Forty winks in the lobby
It’s a funny old game isn’t it? Mahjong that is. On the one hand you have serious, traditional, Four Winds Mahjong. You know, the one that looks absolutely indecipherable, has a list of rules that if printed out would be thicker than a telephone directory and, when it comes to video game interpretations of the game, you secretly really want to understand said rules and the reams of in-game Japanese text in order to use those fancy, squillion-button controllers in order to play them properly instead of just winging it for 15 minutes before rage-quitting and tossing it back on the shelf.
And then there is Solitaire Mahjong. A simple game of snap, to many. Though what the untrained eye does not detect is that there is a lot more to it than simply tossing together a bunch of tiles in to a fancy arrangement and matching them until the play area is clear.
Mahjong Solitaire Refresh takes the concept of Solitaire Mahjong to an entirely new exosphere. This is a game you don’t want to dismiss too quickly. You’d be mad if you did. Read on…
Make mine a G&T
Sunsoft (stalwarts of Mahjong games with more pedigree than a can of Chum) have played an absolute blinder with Mahjong Solitaire Refresh and it all starts with the presentation. Before you even get stuck in to draining away hours of your life matching tile after tile, you’re presented with a myriad of options to nip, tweak and tuck the curation of your ultimate way to play the game. Do you want to drag tiles or traditionally click them? There’s an option for that. Motion control, touch screen or brain control? There’s an option for that (well, not brain control but I’m sure Sunsoft will offer it as a DLC someday).
The nips and tucks go on, however some elements remain under lock and key until you eventually naturally unlock them in tandem with your progress through the game. Locked items include a wealth of BGM soundtracks and gorgeous background images.
Menus are clear to read and simple to navigate. From the off you can choose to get stuck in to some serious tile matching, dip in to the options or learn how to actually play the game properly (I’ll come back to this later). An EX version of the game is available on the home screen menu but is locked out. This is available as an add-on for €4.99 (price may differ in your region) and contains an absolute stack of extra tough EX-grade maps, 80 in total, to complete!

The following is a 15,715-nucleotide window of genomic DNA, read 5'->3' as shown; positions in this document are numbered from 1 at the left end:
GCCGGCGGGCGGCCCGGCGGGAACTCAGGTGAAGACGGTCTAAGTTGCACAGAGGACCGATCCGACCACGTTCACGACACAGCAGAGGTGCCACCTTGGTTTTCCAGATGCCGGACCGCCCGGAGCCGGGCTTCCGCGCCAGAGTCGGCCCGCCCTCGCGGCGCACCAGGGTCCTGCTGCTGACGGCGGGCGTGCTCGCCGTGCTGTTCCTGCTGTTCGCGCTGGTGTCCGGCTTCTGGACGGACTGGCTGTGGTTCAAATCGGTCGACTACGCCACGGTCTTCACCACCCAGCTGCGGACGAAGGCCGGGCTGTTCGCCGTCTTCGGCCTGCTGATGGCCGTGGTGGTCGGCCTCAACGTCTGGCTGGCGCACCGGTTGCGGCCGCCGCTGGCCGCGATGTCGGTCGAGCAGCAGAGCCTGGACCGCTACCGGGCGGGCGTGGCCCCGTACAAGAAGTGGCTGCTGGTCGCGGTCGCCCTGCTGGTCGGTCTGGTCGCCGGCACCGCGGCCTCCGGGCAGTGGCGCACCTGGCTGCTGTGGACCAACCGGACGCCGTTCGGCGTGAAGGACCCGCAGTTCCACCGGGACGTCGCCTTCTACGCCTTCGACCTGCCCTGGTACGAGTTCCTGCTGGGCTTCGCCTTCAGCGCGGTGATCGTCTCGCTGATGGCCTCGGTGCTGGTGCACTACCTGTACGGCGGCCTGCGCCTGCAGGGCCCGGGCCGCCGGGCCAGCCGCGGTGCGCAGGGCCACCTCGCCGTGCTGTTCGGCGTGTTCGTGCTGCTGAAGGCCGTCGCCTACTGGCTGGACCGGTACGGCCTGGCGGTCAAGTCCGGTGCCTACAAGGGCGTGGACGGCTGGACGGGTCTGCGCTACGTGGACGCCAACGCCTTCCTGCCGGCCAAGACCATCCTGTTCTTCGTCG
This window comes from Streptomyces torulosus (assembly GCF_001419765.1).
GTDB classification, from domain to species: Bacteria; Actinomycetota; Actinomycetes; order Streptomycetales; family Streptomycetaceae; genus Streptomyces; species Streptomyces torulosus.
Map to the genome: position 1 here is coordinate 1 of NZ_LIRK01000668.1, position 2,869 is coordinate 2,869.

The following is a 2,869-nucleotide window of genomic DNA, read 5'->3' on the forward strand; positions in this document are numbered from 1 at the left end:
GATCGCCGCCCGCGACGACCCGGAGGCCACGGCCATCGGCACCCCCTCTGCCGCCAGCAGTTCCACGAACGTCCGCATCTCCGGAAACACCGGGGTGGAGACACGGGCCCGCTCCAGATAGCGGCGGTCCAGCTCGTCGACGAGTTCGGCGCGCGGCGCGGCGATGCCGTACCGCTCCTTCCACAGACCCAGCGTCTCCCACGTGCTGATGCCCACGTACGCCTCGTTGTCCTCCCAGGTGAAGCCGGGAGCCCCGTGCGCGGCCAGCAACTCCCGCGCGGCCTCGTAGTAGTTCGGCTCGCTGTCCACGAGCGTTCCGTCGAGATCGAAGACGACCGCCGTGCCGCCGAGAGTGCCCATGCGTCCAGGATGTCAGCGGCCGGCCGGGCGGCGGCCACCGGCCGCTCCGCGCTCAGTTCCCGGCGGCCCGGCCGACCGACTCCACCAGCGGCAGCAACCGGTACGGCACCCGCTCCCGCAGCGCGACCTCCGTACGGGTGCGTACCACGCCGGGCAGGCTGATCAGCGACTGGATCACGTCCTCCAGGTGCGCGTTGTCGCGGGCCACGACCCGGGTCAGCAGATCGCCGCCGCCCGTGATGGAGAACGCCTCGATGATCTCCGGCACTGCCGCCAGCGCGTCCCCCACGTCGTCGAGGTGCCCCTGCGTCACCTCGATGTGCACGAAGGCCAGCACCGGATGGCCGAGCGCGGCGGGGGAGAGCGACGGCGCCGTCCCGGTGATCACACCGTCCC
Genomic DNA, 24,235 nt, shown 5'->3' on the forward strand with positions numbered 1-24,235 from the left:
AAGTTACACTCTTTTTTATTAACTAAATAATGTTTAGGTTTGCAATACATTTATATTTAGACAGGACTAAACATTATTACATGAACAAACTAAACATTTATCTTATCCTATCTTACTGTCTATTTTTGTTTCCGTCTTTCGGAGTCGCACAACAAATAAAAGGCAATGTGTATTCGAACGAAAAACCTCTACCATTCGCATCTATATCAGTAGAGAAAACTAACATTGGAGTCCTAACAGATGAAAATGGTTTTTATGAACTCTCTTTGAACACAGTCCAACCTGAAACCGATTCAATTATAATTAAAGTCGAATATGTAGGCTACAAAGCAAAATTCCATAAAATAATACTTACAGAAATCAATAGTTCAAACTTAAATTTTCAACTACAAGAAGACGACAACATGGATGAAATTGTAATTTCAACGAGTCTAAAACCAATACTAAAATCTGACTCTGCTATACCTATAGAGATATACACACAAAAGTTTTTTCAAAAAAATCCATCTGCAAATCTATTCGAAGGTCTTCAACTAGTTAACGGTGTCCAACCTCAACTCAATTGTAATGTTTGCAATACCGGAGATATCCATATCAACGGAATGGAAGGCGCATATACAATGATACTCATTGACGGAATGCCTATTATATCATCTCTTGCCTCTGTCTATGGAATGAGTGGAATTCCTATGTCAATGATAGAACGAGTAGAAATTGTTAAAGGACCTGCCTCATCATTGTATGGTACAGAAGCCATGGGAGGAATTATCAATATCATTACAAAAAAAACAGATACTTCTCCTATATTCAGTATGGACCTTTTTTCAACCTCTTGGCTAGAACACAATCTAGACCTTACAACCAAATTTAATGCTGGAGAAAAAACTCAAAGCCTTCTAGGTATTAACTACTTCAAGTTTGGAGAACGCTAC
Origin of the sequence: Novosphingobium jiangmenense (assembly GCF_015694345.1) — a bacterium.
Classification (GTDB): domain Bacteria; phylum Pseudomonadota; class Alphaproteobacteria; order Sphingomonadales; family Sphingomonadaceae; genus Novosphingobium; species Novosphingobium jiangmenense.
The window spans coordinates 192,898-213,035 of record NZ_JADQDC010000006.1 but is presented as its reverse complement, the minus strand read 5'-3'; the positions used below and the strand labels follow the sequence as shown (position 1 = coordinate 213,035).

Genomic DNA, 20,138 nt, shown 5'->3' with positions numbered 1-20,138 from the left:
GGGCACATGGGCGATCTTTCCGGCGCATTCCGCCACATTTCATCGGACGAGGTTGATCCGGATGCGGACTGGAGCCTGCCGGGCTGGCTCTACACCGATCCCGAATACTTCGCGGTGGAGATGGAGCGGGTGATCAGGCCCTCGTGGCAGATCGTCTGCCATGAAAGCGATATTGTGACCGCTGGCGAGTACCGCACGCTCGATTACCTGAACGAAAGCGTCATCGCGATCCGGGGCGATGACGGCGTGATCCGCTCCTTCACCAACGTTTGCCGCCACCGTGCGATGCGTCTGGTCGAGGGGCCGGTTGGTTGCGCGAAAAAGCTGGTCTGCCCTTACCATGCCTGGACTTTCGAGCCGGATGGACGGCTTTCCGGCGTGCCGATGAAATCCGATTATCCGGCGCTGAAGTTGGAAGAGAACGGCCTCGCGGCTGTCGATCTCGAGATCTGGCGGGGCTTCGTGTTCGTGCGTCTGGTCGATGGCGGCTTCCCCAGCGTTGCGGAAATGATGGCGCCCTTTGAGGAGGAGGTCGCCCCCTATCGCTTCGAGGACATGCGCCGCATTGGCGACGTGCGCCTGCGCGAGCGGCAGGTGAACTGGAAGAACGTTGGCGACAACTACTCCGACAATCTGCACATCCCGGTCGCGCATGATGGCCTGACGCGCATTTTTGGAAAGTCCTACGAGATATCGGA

There is a little bit of Japlish and the odd grammatical error sprinkled here and there. Something that could be quickly fixed in an update I’m sure, but not something so catastrophic as to hinder your enjoyment playing the game or making an informed strategic decision.
Sonically, the game features some really catchy tunes and I often found myself unknowingly humming along or whistling little snippets either as I played the game. It’s nothing that’s going to be winning awards but on the other hand it’s not Hard Drivin’ on the Commodore 64 either.
Then to our favourite hobby
What of the game itself? The premise is very simple. Select a level from the main game map. Tiles are placed randomly on the play area. You need to match pairs of tiles in order to clear them. Clear the board and you clear the level, opening up a handful more levels on the main game map and thus you progress.
However it’s not as linear and dull as that, and this is where Mahjong Solitaire Refresh really kicks the llamas arse. As you progress through the main map, you open up stage tiles of increasing difficulty. Each tile is denoted by a difficulty meter of 1 to 3 stars and a pixelated icon, or preview if you will, of the game map. These can take the form of anything from a basic shape such as a square or circle, to more complex designs such as an aeroplane or steam train or a building and so on. Tap on a tile and you are presented with further information about that particular stage. Details such as your best clear time, difficulty etc are given.